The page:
Agriculture is the largest economic growth sector for Africa, New Partnership for Africa's Development business foundation CEO Lynette Chen said at the Southern African Development Community (SADC) Industrialisation Week on Monday.
She pointed out that less than 10% of arable land in Africa was farmed commercially because smallholder farmers, which made up between 70% and 80% of farmers on the continent, were not using their land as a business opportunity.
She stated that one of the biggest challenges around African agricultural production was showing subsistence farmers how to become more commercially minded.
“We need to support smallholder farmers by getting them into cooperatives and associations. Turning a smallholder farm into a business can contribute to food security throughout the continent, as well as support families and direct communities through agribusiness,” she said.
Chen pointed out that there were good examples in the SADC region of effective and efficient farmers associations that were well organised.
“In Mozambique, for example, they use two different cooperative models. One is where they form associations whereby each farmer sells produce to that association, which markets it for them.”
She added that, alternatively, the farmers are all shareholders of a specific cooperative, where they work and produce under a single label.
“The challenge is promoting agricultural investment in Africa, especially through the Beira corridors, which include Mozambique, Zambia and Malawi,” she said.
She noted that smallholder farmers had major challenges to access land rights, which they needed to secure loans from banks.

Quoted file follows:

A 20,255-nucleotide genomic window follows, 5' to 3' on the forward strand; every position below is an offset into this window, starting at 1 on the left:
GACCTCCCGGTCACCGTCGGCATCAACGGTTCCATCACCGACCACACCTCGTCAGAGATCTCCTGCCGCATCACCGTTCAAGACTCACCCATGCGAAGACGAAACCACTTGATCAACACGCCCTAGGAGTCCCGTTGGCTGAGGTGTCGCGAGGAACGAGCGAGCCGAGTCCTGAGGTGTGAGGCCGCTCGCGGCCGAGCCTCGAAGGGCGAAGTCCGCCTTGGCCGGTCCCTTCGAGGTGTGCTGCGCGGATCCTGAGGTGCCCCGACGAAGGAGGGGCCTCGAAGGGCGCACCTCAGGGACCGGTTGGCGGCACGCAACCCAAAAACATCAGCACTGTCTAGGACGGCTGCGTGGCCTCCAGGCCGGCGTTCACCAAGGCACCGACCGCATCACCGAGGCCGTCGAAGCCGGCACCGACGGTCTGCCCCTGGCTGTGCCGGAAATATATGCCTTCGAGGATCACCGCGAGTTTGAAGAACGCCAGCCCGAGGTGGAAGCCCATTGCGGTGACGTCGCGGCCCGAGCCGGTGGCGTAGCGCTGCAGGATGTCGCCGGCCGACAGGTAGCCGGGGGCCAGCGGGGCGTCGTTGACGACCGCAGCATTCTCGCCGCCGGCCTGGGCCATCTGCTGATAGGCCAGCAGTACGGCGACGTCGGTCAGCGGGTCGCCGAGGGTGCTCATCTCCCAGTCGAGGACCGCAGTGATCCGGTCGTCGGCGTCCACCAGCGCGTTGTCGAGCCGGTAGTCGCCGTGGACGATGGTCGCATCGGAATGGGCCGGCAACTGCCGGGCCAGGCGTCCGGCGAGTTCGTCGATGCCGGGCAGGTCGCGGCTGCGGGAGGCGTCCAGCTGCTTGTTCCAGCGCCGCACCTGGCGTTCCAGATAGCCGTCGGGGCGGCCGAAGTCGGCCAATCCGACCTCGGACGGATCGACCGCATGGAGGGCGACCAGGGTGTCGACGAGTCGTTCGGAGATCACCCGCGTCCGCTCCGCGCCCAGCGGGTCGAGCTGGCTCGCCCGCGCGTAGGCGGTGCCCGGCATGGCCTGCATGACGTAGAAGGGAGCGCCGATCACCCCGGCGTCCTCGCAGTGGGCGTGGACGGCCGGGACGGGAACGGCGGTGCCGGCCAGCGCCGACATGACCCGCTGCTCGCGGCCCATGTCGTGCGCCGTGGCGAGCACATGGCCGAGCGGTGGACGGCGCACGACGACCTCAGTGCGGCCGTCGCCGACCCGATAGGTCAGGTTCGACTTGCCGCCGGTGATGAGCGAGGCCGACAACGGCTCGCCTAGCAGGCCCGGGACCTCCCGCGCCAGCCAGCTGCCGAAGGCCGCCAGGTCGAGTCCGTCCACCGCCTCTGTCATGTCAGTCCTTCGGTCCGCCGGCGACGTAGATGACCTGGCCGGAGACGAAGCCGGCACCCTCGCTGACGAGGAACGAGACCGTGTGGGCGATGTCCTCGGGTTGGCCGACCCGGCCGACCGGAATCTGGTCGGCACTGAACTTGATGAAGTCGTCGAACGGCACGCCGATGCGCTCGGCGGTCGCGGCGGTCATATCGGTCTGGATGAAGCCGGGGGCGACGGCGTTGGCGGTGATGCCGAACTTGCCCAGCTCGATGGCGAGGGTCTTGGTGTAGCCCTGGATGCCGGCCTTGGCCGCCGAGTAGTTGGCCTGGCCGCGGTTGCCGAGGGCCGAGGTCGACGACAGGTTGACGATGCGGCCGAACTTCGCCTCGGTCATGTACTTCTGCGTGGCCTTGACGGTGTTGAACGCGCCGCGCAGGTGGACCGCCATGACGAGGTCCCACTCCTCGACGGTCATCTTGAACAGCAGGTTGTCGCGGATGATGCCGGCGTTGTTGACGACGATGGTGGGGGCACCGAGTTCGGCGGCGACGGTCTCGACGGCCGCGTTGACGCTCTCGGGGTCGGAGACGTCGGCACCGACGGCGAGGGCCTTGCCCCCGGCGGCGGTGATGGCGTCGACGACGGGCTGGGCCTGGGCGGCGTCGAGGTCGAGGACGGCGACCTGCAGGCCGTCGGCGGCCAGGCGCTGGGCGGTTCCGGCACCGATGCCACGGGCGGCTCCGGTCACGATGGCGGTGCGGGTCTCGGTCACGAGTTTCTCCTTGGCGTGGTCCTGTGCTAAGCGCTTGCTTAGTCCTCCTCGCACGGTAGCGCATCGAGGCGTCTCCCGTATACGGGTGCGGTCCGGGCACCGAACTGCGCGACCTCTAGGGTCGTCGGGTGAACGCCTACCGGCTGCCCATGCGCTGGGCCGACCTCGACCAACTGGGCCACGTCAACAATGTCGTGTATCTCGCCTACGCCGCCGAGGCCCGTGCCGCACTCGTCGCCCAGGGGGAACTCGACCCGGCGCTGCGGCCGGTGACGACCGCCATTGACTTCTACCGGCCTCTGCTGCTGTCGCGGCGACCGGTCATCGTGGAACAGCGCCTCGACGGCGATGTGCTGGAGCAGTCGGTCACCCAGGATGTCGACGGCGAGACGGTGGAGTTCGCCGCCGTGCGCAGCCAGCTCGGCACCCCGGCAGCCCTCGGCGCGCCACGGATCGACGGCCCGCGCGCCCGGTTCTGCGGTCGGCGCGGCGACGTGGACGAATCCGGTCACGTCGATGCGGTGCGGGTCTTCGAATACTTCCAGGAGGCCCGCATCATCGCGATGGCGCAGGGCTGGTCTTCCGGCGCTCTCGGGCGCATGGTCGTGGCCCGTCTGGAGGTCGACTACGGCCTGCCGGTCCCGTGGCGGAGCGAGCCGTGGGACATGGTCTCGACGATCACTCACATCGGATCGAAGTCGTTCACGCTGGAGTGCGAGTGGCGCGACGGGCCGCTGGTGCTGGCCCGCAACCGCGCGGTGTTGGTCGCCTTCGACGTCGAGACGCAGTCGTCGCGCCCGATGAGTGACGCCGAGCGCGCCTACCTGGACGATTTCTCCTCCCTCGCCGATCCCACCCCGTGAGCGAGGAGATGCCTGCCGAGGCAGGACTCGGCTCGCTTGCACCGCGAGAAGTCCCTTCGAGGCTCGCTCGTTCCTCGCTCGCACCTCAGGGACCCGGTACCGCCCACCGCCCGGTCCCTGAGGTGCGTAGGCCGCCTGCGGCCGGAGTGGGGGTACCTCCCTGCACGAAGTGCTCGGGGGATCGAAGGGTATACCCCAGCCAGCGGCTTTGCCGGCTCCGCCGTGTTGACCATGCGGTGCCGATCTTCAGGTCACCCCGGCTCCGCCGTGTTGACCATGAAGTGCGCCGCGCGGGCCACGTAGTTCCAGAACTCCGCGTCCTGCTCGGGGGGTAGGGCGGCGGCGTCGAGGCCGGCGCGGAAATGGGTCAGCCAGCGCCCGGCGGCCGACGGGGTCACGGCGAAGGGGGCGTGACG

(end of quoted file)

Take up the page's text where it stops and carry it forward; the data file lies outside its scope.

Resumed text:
Chen said access to finance was also challenge, as agriculture was seen as a risky investment area, particularly at the microfinance level.
Agriculture contributes 15% to Africa’s gross domestic product, which Chen said was nowhere near what it should be.
“It needs investment by large agribusiness, which is starting to happen. A lot of Saudi and Asian companies are starting to invest in agricultural production on the continent,” she said.
She stressed, however, that to ensure food security, value-added production processing has to be done in Africa, which is why the SADC industrialisation strategy is important in creating value chains.
“Most of the agriculture produced on the continent is exported, and that needs to change,” she added.
Chen, meanwhile, pointed to last year’s drought and its severe impact on the agricultural sector in the region.
“There needs to be some sort of ‘guarantee instrument’ that will support farmers during bleak times. Climate change has had a significant impact on the agricultural sector in the SADC region and we need to work with farmers to understand climate change patterns and train them to adjust their farming regimes and plans to be integrated with the changes and seasons,” she said.
She added that climate change adaptation was critical and that more grassroots interaction needed to take place for a mindset change to occur.
At a policy level, Chen said government had a significant role to play in understanding the challenges of climate change and putting policies in place that would support farmers financially.
“The SADC has the SADC Regional Agriculture Investment Plan, which is a very comprehensive strategy. It focuses on eight key areas that need to be addressed, and is one of the most comprehensive policies on climate change I have seen,” she said.